bug actually does. However locomotion occurs in bugs, it isn't
accomplished by relaxation oscillators, not as Beer designed
them. But if all you want is for the bug to walk over some range
of speeds, a relaxation oscillator or a shift register or coupled
integrators or a tiny computer program will do the job just fine.

But Beer did made his bug walk, so he wins the impress-the-
observer contest.

So I think what is needed is a RANGE of models for ONE kind of
behavior, to see if HPCT can do the job "better" (match the
data of real organisms) better than the alternatives.

It's hard enough to come up with just one model that does exactly
what the real system does. The only way you get multiple models
is by not looking very hard at the actual behavior. When you
observe the system closely, there are enough details to consider
that the range of possible systems gets pretty narrow. In the
case of bug locomotion, the range is zero in my head just now.
But I have a feeling that there is a simple and elegant solution
trying to tell me about itself. That's why the bug model is still
sitting on a shelf in the back of my head, ticking. I almost have
it; I have parts of it, like how integrators can control forward
speed by varying the rate of charge and discharge, under control
through a single speed reference signal. The rest of the circuit
is still too clumsy and ad-hoc; it requires limit detectors and
flip-flops. In the real system those things are going to happen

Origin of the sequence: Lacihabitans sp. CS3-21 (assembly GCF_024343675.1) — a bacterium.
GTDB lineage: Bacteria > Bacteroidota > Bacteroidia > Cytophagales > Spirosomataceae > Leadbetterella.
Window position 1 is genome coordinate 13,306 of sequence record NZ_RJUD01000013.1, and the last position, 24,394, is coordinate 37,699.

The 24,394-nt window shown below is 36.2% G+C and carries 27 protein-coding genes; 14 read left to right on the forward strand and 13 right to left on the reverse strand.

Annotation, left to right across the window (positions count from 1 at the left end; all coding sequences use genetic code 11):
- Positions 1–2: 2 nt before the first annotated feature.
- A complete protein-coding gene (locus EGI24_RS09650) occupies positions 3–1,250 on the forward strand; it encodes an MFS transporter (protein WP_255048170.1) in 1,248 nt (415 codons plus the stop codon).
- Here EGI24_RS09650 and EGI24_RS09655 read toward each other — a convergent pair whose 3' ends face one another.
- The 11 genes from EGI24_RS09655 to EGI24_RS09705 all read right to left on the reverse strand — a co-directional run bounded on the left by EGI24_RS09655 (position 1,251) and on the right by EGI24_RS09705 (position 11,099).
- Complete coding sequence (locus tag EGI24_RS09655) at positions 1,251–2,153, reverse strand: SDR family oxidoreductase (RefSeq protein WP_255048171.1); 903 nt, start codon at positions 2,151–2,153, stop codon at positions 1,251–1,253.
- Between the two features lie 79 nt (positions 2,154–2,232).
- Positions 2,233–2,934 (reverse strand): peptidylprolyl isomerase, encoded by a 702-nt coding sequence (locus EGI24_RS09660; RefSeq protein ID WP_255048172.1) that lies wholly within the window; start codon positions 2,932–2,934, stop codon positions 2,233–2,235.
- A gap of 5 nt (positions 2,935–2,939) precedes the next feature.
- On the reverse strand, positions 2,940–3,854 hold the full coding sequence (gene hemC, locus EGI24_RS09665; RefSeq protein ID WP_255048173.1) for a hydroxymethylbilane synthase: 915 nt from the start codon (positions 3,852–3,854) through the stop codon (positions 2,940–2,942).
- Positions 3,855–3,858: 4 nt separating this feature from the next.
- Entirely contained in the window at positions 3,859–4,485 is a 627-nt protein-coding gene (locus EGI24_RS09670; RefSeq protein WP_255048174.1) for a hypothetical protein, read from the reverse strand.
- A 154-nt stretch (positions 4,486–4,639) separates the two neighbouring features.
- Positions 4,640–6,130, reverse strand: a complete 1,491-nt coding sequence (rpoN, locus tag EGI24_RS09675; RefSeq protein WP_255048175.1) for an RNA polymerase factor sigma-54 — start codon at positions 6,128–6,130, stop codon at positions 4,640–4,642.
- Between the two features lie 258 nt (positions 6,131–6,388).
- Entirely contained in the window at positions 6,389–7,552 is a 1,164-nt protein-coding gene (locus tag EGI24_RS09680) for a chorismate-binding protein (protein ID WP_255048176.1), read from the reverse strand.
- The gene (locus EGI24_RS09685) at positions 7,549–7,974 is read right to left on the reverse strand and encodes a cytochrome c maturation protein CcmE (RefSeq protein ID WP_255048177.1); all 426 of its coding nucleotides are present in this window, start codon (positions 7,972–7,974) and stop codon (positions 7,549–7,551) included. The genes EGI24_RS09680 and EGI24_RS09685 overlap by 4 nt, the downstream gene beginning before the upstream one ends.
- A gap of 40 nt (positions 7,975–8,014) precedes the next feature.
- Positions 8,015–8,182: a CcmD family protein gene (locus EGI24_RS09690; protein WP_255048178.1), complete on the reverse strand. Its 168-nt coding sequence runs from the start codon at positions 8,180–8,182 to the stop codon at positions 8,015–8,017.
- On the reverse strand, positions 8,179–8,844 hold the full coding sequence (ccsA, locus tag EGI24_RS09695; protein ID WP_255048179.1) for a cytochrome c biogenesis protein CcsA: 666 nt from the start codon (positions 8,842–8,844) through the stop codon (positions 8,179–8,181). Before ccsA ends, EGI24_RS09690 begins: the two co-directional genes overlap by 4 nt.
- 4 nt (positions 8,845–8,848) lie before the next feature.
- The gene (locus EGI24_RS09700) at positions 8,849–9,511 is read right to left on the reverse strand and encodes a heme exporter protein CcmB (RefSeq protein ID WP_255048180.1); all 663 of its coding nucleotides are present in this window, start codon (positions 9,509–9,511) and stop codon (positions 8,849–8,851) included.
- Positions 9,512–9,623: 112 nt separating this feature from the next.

because of the way sensors in the feet detect the weight of the
bug and contact with the ground (those sensors exist), and
through interactions between control systems that maintain the
body at a controlled height above the ground and those that
control forward -- and sideways -- speed, as well as differential
speed for turning.

My feeling is that when you consider the behavior you're trying
to explain carefully enough, there won't be a "range" of models
that "explain" it. There will be only one possible (minimal)
model. I exclude, of course, details such as whether three
signals are added together by a three-input neuron, or by three
two-input neurons. Below a certain level of neural detail there
are always alternate ways to accomplish a given function. I
wouldn't be surprised to find that many of the alternatives could
be found in different individuals of the same species.

You only get a range of feasible models when you're looking
superficially at a behavior. Looking more closely quickly
eliminates many alternatives; in fact, I think one should always
keep looking more closely until only one alternative is left.
That's pretty much what I do. If I can think of two ways of doing
something I try to see what there is about behavior that might
eliminate one of them. Sometimes I eliminate all of them, which
is where I am now with the bug.

Tom Bourbon asked

Do you think the spreadsheet and arm models offer any
support for speculations that PCT can be expanded to HPCT?

And you replied

I do, but the question is whether a skeptical physiologist
would count these as more than examples of HPCT NOT failing,
with the question of what other kinds of models ALSO might not
fail left open.

This makes me wonder whether I really care what a skeptical
physiologist would think. It's hard enough to come up with one
specific and compelling model that fits the facts. Having some
person hanging over my shoulder saying "Yeah, but I'll bet there
are lots of other models that would work, too" makes me wonder
how my cup of coffee would look all over the jerk's face. If he
thinks there are other possibilities, let him produce them.
Otherwise, stuff a rag in his mouth.

Perhaps what we need to do is issue a challenge for an open
competition to model a particular kind of behavior?

That sounds good to me. If we get to pick the behaviors that are
modeled, and the conditions under which that behavior has to
work, it will produce a lot of blessed silence .

Bill P.